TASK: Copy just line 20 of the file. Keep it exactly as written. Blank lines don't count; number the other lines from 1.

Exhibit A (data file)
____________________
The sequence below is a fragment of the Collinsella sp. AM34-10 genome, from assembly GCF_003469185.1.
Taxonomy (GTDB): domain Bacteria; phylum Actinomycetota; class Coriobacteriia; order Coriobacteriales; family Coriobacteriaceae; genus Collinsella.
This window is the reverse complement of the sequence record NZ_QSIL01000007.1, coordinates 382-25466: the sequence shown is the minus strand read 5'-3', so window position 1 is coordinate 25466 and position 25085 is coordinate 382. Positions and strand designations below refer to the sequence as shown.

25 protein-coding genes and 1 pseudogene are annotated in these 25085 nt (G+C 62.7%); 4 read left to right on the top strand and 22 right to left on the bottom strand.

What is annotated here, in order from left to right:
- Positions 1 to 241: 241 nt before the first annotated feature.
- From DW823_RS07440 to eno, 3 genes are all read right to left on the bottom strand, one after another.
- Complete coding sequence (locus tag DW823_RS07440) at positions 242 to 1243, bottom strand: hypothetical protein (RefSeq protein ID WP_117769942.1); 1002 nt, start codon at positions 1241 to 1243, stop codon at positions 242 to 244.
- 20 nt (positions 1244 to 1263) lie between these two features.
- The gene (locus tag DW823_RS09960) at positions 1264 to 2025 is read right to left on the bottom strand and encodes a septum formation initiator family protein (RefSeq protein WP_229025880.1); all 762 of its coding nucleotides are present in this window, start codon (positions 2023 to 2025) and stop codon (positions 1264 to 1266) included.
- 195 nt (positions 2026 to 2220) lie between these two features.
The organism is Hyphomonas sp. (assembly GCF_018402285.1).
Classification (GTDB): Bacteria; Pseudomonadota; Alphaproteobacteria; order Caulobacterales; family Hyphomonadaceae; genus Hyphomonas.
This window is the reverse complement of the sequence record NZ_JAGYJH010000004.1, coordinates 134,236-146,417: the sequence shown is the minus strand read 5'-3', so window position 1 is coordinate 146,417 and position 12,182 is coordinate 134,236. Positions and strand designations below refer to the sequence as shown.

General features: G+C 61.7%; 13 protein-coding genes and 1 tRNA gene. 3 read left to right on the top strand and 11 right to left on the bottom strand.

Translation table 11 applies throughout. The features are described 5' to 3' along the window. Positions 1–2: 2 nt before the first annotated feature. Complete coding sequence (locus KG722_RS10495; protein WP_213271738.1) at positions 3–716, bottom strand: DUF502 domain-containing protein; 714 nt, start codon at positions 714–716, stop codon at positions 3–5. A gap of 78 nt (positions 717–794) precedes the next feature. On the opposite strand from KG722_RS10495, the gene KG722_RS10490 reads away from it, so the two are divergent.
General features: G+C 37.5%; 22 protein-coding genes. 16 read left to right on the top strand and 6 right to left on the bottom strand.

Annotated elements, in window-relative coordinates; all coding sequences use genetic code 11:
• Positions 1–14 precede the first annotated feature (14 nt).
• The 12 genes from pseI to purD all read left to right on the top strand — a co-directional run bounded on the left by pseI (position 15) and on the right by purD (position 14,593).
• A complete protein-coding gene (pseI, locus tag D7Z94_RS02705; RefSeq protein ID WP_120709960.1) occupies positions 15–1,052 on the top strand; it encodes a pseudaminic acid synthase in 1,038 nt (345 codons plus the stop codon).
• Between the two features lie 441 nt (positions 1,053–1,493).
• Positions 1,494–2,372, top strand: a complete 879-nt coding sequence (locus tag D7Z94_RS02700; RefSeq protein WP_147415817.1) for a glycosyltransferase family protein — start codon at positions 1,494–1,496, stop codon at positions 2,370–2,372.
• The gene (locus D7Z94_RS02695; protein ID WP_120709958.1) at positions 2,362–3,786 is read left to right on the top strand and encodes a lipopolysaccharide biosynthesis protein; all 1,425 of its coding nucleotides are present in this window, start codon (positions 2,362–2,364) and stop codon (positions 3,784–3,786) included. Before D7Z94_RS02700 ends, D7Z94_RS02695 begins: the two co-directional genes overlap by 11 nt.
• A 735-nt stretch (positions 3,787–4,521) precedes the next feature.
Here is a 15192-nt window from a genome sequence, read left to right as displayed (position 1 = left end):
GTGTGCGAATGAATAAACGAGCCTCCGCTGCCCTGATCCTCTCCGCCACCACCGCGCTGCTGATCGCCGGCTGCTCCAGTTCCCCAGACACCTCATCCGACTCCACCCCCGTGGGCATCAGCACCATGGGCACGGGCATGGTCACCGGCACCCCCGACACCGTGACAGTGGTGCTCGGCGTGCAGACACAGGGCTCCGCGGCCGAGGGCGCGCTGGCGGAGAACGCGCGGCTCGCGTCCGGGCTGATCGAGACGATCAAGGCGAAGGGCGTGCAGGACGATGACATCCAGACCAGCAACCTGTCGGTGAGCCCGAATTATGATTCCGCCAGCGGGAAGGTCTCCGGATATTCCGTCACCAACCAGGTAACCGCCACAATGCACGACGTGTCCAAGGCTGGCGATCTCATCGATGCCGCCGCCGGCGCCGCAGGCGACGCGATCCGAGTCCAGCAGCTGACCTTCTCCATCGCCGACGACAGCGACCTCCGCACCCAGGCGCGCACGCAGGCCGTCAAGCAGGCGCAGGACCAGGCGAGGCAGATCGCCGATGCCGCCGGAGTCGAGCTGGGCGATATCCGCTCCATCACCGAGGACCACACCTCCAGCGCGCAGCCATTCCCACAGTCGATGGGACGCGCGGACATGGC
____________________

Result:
• The 12 genes from pseI to purD all read left to right on the top strand — a co-directional run bounded on the left by pseI (position 15) and on the right by purD (position 14,593).